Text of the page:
Miss Harmony is coming. My current guide “Nira” will retire as our beloved house pet. Nira is sneaking up on 10. She’s more than a little tired. She loves me deeply as I love her. Now we will have to separate as hourly companions. I know this will be a bit hard for her, and it won’t be that easy for me.

Harmony will have her different ways. A different gait. She will be faster than Nira who has inevitably slowed. I expect Harmony and I will soon be moving fast.

And so for the sake of Nira and Harmony I’ll endeavor to be the best student I can be.

In the new memoir I describe meeting my first guide dog Corky for the first time:

She was brilliant and silly. I couldn’t believe my fortune. Back in our room Corky licked my eyes. She wanted me to invite her on the bed. I told her to remember the rules. Dogs on the floor, people on the beds. The trainers had been clear about guide dog etiquette and I was going to follow the regimen. Guide dogs aren’t encouraged to climb on the furniture. “You stay on the floor,” I said, and she nibbled my nose again as if to say, “I’ll wear you down brother.” I saw in our first moments we were having the manifold dance of relationship—we were joyous and communicating. I talked in a running wave. She bounced, literally bounced, cocked her head, backed up, ran in circles, and came back. All the while I kept talking. “Oh let’s go any place we choose,” I said, feeling I was on the verge of tears.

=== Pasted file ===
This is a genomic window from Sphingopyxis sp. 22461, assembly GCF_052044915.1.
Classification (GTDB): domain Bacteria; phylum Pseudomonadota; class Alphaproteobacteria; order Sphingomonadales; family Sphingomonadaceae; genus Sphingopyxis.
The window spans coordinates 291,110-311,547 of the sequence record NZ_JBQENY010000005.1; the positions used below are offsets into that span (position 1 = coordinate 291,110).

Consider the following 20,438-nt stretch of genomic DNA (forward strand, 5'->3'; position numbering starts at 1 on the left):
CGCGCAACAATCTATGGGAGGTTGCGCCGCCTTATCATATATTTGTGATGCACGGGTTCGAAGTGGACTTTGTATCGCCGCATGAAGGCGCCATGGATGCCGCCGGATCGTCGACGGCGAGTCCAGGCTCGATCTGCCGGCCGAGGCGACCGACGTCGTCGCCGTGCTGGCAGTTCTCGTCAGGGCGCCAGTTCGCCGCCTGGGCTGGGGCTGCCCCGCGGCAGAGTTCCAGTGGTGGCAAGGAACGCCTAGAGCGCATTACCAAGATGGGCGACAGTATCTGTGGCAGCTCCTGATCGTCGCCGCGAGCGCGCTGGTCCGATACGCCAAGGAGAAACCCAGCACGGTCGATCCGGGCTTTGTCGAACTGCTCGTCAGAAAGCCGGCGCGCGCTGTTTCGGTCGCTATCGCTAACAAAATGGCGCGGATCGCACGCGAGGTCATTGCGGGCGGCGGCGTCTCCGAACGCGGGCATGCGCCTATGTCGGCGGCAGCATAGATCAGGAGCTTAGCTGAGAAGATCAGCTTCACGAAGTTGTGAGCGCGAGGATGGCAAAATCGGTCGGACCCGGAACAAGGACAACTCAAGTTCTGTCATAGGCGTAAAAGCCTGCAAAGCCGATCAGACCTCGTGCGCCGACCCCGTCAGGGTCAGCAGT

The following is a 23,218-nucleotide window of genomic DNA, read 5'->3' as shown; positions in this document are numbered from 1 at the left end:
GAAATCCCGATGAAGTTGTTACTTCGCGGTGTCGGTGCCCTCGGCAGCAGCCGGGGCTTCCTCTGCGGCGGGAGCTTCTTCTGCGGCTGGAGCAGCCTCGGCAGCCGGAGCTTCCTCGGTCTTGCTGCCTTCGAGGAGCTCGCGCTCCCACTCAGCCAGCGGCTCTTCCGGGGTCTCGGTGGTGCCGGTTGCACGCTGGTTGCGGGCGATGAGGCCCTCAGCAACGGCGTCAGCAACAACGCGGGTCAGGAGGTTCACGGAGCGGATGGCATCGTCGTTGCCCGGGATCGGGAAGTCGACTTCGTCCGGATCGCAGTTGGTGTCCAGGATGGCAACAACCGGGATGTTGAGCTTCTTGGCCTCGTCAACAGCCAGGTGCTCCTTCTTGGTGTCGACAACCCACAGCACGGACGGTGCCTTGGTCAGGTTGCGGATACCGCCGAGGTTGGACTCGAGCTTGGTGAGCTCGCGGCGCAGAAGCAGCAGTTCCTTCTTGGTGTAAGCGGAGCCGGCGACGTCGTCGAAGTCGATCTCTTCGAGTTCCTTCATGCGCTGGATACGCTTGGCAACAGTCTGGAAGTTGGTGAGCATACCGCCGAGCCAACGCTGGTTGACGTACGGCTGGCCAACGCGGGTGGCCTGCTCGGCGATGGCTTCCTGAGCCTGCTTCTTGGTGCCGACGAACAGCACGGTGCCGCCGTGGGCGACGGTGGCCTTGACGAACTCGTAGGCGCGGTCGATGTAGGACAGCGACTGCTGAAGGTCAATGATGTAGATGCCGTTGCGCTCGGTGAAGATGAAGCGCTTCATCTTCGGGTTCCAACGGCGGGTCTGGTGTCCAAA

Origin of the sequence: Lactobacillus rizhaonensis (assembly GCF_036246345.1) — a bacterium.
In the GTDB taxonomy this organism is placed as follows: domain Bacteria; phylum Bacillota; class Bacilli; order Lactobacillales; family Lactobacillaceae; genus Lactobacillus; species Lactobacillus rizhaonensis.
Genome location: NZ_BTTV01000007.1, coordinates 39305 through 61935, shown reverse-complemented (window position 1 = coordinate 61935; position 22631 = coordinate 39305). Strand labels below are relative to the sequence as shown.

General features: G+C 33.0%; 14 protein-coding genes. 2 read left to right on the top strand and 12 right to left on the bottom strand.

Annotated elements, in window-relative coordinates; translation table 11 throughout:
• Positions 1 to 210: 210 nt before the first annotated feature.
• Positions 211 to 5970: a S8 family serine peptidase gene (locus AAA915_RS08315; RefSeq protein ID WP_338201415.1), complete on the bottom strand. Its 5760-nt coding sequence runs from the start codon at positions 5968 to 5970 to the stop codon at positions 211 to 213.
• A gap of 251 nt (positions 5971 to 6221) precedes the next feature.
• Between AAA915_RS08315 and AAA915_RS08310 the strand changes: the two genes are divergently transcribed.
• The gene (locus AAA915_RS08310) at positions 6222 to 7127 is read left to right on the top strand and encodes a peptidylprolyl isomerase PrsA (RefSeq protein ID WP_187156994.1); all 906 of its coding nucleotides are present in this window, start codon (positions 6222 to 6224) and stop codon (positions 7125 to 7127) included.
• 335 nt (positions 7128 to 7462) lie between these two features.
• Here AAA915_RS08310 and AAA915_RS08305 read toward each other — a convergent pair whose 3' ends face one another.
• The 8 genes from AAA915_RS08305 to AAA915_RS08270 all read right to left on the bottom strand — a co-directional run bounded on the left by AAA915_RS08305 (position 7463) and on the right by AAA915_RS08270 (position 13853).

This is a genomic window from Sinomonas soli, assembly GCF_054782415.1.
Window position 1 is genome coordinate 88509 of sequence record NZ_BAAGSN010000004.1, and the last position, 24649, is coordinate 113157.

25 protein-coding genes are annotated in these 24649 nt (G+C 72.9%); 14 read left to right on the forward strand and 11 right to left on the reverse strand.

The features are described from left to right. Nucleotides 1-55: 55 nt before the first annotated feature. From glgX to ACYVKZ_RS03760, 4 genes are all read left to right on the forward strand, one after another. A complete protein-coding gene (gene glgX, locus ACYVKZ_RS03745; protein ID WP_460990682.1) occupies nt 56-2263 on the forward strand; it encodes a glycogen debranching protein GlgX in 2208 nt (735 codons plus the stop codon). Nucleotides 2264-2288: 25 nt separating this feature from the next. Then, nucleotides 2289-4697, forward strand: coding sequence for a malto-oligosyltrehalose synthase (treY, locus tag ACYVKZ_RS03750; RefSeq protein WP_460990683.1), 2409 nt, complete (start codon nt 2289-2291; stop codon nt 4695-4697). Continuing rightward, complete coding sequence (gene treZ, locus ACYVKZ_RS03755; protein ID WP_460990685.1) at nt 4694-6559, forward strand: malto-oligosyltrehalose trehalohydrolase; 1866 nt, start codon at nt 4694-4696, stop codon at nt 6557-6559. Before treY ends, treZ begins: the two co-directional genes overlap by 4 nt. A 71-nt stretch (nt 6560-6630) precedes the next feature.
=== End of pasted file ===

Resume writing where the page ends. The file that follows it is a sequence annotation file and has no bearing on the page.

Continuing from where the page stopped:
Our first hours unfolded. We began the lifelong art of learning to read each other.  

Oh let’s go any place we choose, Harmony. I’m ready.